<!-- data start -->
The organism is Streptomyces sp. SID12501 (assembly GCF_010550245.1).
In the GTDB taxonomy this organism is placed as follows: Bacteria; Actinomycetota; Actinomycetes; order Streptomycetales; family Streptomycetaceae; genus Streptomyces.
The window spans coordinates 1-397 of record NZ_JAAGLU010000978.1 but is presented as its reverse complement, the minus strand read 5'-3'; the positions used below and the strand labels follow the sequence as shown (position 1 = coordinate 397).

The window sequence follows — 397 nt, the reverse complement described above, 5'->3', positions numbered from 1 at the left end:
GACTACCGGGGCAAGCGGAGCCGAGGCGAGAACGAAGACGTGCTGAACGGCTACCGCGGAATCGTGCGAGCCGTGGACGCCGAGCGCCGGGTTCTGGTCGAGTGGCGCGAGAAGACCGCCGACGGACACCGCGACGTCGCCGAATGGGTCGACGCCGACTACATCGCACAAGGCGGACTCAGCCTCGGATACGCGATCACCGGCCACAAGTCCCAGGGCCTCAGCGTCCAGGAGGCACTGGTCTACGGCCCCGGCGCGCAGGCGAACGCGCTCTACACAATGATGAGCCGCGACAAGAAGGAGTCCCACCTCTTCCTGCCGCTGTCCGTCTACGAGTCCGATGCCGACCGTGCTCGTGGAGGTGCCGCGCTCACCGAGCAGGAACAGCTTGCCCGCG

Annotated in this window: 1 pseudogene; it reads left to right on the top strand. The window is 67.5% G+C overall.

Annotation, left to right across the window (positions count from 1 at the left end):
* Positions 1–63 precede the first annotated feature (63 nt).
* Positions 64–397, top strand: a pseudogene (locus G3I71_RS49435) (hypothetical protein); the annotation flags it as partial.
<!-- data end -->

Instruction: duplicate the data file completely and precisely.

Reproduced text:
The organism is Streptomyces sp. SID12501 (assembly GCF_010550245.1).
In the GTDB taxonomy this organism is placed as follows: Bacteria; Actinomycetota; Actinomycetes; order Streptomycetales; family Streptomycetaceae; genus Streptomyces.
The window spans coordinates 1-397 of record NZ_JAAGLU010000978.1 but is presented as its reverse complement, the minus strand read 5'-3'; the positions used below and the strand labels follow the sequence as shown (position 1 = coordinate 397).

The window sequence follows — 397 nt, the reverse complement described above, 5'->3', positions numbered from 1 at the left end:
GACTACCGGGGCAAGCGGAGCCGAGGCGAGAACGAAGACGTGCTGAACGGCTACCGCGGAATCGTGCGAGCCGTGGACGCCGAGCGCCGGGTTCTGGTCGAGTGGCGCGAGAAGACCGCCGACGGACACCGCGACGTCGCCGAATGGGTCGACGCCGACTACATCGCACAAGGCGGACTCAGCCTCGGATACGCGATCACCGGCCACAAGTCCCAGGGCCTCAGCGTCCAGGAGGCACTGGTCTACGGCCCCGGCGCGCAGGCGAACGCGCTCTACACAATGATGAGCCGCGACAAGAAGGAGTCCCACCTCTTCCTGCCGCTGTCCGTCTACGAGTCCGATGCCGACCGTGCTCGTGGAGGTGCCGCGCTCACCGAGCAGGAACAGCTTGCCCGCG

Annotated in this window: 1 pseudogene; it reads left to right on the top strand. The window is 67.5% G+C overall.

Annotation, left to right across the window (positions count from 1 at the left end):
* Positions 1–63 precede the first annotated feature (63 nt).
* Positions 64–397, top strand: a pseudogene (locus G3I71_RS49435) (hypothetical protein); the annotation flags it as partial.